Is Innovation In Chromatography Losing Steam?
By Eric Langer, president and managing partner, BioPlan Associates, Inc.
The biopharmaceutical industry continues to thrive on innovation, new technologies, and product developments that drive efficiencies in a globally competitive market. For several years, BioPlan Associates has measured the industry’s attitudes toward new product development, identifying trends in the areas most sought-after by end users and paid the most attention to by vendors.
Preliminary data from our 10th Annual Report and Survey of Biopharmaceutical Manufacturers, to be released in April, shows that many new product development areas of interest (i.e. where end users want suppliers to focus development efforts for new technologies) have gone unchanged over the past few years. However, one area sticks out in the results: chromatography products for downstream processing. Last year, of the 21 new product development areas we identified, chromatography products ranked third in interest by end users (32.2%). The previous year, they ranked fifth on the list (29.7%), while in 2010 they were second (36.7%).
This year, though, among respondents who have currently completed the survey, chromatography products rank as the ninth most-critical area of interest for new product development, cited by 23.7% of respondents (Figure 1). This may be an indication that the pains and bottlenecks involved in current downstream bioprocessing (DSP) continue to moderate. Biopharmaceutical manufacturers are continuing to streamline their DSP operations. And while the need for better solutions continues, the pain appears to be less acute.
Suppliers Less Enthusiastic About Chromatography Innovation
To some extent, the decreased level of interest paid to chromatography innovation among vendors in separate, preliminary results this year may be due to the decreased interest in broad DSP new technologies among end users. This year, we also asked industry suppliers to identify which of 40 different new technologies or new product development areas their companies are working on (Figure 2). Nearly 22% of supplier respondents to date said their companies are working on disposable chromatography (ranking 12th on the list), and 15.6% noted work on chromatography alternatives to protein A.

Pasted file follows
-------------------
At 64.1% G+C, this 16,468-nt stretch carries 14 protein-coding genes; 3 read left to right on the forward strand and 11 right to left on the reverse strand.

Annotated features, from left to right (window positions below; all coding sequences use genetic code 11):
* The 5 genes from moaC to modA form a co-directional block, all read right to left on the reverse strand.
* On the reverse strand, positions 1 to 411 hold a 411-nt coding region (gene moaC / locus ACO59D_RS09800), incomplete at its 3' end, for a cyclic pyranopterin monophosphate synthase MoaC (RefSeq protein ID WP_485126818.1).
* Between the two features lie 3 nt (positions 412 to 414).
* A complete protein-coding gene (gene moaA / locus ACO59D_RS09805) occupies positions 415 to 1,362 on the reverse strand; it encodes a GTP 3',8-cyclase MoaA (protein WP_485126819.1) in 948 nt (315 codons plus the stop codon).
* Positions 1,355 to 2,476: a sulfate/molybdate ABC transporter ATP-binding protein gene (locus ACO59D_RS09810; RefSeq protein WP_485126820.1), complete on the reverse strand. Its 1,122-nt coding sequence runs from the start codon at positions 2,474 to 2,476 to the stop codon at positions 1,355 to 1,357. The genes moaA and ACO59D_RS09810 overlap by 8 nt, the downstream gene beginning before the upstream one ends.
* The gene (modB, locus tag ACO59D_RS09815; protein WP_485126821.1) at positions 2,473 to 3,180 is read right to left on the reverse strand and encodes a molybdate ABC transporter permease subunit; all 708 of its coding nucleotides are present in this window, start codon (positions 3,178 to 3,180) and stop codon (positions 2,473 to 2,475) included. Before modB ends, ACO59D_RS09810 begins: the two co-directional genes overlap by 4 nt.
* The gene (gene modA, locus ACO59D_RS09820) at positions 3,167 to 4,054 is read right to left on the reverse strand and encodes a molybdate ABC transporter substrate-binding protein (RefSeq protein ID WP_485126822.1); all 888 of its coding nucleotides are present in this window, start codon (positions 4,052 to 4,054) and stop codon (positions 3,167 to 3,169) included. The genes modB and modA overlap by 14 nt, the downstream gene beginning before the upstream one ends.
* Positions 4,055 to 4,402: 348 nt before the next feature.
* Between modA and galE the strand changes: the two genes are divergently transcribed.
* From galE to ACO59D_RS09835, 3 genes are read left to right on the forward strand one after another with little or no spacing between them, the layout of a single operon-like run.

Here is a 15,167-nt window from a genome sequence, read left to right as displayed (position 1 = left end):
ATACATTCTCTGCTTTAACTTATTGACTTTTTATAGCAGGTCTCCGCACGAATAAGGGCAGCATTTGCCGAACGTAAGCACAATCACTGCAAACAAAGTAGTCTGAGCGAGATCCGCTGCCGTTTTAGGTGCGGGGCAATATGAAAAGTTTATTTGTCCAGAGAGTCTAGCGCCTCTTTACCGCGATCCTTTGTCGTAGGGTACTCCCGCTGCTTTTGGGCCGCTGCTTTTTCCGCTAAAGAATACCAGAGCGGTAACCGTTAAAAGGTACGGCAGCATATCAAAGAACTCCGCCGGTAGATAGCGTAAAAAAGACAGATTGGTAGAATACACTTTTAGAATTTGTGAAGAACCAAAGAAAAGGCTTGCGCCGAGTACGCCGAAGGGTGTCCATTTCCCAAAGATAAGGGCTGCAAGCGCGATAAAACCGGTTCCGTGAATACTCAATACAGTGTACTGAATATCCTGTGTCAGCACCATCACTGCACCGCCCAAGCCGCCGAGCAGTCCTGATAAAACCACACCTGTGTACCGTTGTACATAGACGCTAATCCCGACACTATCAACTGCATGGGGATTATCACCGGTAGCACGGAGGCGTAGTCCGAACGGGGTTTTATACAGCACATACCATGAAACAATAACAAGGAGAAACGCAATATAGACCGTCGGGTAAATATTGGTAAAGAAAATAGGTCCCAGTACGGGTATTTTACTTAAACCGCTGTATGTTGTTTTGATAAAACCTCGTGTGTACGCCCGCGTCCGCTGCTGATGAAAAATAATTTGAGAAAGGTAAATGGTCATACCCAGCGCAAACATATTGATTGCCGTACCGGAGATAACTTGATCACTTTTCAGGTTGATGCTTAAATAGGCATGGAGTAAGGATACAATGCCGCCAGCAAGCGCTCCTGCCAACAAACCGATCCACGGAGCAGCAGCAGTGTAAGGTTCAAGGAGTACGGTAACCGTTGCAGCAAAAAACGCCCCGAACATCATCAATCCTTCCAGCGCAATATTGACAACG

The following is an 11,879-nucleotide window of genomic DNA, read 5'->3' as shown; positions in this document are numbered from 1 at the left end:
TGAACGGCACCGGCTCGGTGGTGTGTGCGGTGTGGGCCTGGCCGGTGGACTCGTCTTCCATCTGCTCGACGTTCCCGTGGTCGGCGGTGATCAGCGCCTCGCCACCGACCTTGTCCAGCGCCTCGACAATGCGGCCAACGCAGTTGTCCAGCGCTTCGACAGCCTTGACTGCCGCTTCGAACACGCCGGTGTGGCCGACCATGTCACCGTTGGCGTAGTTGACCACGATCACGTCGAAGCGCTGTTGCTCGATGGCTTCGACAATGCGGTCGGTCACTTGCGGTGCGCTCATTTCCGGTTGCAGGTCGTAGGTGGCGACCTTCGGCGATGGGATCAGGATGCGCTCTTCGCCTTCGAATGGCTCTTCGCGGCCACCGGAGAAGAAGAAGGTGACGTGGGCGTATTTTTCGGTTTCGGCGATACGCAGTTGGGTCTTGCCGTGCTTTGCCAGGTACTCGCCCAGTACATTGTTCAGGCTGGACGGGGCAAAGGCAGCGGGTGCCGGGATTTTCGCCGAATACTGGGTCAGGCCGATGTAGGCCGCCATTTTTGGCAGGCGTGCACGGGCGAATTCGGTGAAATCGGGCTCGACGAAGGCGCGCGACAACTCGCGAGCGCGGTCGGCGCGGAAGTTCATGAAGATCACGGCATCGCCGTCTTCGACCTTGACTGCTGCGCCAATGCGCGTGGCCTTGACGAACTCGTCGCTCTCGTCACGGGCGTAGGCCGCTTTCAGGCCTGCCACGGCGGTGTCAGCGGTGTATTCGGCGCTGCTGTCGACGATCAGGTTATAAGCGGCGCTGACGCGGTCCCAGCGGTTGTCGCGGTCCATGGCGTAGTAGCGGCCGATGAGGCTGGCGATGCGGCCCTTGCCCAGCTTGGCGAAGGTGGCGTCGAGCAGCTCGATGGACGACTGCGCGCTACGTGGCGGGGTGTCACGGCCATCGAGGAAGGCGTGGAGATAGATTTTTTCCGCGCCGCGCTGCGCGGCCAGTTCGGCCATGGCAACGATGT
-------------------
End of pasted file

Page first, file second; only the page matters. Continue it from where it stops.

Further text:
Our preliminary data appears to be following a downward trend. Looking first at vendor developments for disposable chromatography, the respondents indicating work in this area represent a step down from 2012’s results (ranking #5 on the list), but an ever bigger drop from 2011’s results (ranking #3). Likewise, alternatives to protein A have followed a similar pattern (Figure 2): The 15.6% of respondents from our preliminary data this year is down from 19.2% last year (#9) and 23.4% the year before (#9).
In comparison, the preliminary data we have received on suppliers’ new product development activities shows more variability from previous years. For example, this year, innovation appears to be greater in cell-line optimization and animal-free media components, and there appears to be less interest in disposable bioreactors. It is possible that the numbers will smooth out as further responses come in. Nevertheless, the data appears to indicate a multiyear trend where suppliers are responding to lower demand from end users.
Chromatography Innovation on Horizon
There may be various explanations for the apparent drop in interest in chromatography innovation by both manufacturers and suppliers. In recent years, advances in upstream expression improvements have not been met with capacity improvements in chromatography. That has not changed for several years now and appears to remain the status quo for the time being.
That’s particularly disconcerting for biomanufacturers struggling with capacity constraint issues. In last year’s 9th Annual Report and Survey of Biopharmaceutical Manufacturers, we found that chromatography steps are the chief contributor to capacity constraints — more so than depth filtration or ultrafiltration steps. Moreover, more than half of those experiencing capacity constraints as a result of chromatography steps said those constraints were “moderate” or higher. In all, roughly 1 in 6 respondents said that chromatography column issues were contributing to either significant or severe issues.
Still, it may be simply that while chromatography problems remain, these issues have leveled off, and the industry has learned to “live with it.” The percentage of the industry experiencing at least “significant” constraints last year on account of chromatography steps was, after all, down slightly from 21.6% in 2009 and 20.2% in 2008. And since innovation tends to be forward- rather than backward-looking, chromatography innovation may be falling off the industry’s radar because capacity issues tied to chromatography steps aren’t getting measurably worse.